Tuesday, July 10, 2018

Pereira v. Sessions: A Jurisdictional Surprise for Immigration Courts


On June 21, 2018, the U.S. Supreme Court issued a bombshell opinion regarding immigration court procedure: Pereira v. Sessions.

On its face, the case is a boon for certain noncitizens seeking relief from deportation. Yet, as I explore in this just-posted essay to SSRN, Pereira’s implications are far greater.

Although the Court’s opinion never mentions jurisdiction, Pereira necessarily means that immigration courts lack subject-matter jurisdiction over virtually every case filed in the last three years, plus an unknown number of earlier-filed cases. Here's why.

The Court’s opinion in Pereira, authored by Justice Sonia Sotomayor, held that “A notice that does not inform a noncitizen when and where to appear for removal proceedings is not a ‘notice to appear under section 1229(a).’” Shockingly, “almost 100 percent” of cases filed in the last three years were initiated by notice-to-appear documents that omitted the time and place of the proceeding.

How does that relate to jurisdiction? Under the regulations establishing and delimiting the authority of immigration courts, 8 CFR 1003.14(a), “Jurisdiction vests … when a charging document is filed with the Immigration Court[.]” “Charging document” is defined by 8 CFR 1003.13 as the “written instrument which initiates a proceeding before an Immigration Judge … a Notice to Appear.”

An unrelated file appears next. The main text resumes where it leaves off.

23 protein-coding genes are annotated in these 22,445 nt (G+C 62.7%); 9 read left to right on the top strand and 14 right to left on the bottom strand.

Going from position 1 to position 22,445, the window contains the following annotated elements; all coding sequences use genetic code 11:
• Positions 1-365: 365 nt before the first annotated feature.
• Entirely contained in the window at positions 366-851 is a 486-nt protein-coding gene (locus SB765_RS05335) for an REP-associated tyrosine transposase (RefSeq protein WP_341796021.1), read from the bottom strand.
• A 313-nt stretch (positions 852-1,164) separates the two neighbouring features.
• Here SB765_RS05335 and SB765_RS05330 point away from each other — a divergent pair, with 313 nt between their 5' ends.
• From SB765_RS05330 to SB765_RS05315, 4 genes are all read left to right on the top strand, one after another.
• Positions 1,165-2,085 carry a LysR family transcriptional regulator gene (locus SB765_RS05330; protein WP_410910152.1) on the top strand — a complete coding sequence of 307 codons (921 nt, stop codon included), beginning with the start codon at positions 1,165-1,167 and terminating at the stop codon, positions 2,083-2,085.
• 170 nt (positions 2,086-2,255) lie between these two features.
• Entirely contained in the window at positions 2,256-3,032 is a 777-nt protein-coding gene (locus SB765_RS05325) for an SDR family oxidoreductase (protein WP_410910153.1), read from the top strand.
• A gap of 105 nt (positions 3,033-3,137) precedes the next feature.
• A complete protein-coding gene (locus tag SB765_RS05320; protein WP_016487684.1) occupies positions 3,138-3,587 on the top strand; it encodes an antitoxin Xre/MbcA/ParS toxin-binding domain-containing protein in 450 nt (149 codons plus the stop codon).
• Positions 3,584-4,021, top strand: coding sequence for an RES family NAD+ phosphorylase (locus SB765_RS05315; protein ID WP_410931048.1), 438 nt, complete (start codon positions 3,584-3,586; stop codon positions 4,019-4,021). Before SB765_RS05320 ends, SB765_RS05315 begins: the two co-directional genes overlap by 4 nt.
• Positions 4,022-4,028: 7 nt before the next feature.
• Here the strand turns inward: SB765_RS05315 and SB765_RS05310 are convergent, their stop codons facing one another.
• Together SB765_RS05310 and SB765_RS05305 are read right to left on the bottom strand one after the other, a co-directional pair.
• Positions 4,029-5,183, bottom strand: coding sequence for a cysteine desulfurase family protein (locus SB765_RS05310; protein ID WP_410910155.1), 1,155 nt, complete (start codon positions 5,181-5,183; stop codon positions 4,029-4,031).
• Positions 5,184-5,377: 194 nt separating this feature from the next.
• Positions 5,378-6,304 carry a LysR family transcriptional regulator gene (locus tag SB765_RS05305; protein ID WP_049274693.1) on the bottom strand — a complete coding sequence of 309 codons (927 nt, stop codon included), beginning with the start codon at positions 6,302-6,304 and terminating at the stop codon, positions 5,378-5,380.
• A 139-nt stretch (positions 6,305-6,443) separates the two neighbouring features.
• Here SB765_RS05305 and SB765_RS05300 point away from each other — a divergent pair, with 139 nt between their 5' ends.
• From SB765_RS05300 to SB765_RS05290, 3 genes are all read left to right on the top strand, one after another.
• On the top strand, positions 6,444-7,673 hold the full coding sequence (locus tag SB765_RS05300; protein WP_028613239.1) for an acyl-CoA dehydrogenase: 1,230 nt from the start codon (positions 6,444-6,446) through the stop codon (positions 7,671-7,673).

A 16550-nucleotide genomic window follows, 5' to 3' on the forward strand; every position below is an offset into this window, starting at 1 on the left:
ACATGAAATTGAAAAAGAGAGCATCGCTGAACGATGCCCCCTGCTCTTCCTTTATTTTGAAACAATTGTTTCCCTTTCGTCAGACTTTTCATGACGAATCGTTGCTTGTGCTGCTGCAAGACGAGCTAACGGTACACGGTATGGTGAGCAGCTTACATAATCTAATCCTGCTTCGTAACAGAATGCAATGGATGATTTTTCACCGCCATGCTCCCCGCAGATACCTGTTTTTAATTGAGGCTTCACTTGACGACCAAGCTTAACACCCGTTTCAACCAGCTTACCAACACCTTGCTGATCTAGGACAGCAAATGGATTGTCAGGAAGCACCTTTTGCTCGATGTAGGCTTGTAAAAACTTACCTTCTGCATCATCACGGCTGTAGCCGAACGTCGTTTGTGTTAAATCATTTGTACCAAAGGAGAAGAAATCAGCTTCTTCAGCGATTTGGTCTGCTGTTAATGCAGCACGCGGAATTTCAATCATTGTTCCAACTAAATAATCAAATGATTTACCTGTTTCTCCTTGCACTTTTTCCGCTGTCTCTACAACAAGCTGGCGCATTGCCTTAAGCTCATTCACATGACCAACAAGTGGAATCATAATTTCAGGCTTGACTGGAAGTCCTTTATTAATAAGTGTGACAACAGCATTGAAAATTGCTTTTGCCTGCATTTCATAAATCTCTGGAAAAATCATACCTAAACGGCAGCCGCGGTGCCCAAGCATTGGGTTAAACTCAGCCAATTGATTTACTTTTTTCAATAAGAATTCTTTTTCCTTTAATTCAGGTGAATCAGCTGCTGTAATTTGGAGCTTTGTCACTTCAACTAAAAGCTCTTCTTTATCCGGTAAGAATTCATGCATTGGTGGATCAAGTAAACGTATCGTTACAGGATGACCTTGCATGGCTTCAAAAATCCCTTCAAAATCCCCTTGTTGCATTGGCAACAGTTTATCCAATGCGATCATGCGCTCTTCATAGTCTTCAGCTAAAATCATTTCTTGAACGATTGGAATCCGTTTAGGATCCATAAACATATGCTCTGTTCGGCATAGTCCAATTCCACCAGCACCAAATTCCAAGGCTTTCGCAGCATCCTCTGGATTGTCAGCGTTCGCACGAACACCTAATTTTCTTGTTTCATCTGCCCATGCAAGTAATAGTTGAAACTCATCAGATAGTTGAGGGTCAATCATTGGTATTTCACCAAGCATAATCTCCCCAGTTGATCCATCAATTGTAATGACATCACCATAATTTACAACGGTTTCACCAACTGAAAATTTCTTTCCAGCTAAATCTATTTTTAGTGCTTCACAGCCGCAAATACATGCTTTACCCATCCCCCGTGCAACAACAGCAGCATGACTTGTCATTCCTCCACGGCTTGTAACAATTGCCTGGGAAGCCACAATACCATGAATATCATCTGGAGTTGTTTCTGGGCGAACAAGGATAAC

If, as Pereira clearly states, a document isn’t a notice to appear if it doesn’t have a time and place on it, then it cannot be a charging document. And, without a valid charging document, jurisdiction never vests in the immigration court.

Since subject matter jurisdiction can never be waived, each case currently pending that was initiated by an NTA lacking a time-and-place designation must be dismissed.

In the final portion of the essay, I argue that immigration courts should recognize that re-filed cases demand an immigrant-centered approach. Noncitizens should have the chance to re-litigate issues lost in the first litigation—but should be permitted to keep their wins. The government, in contrast, should be bound by its losses. This approach protects noncitizens from bearing the burden of the government’s choice to wander from the law’s requirements.



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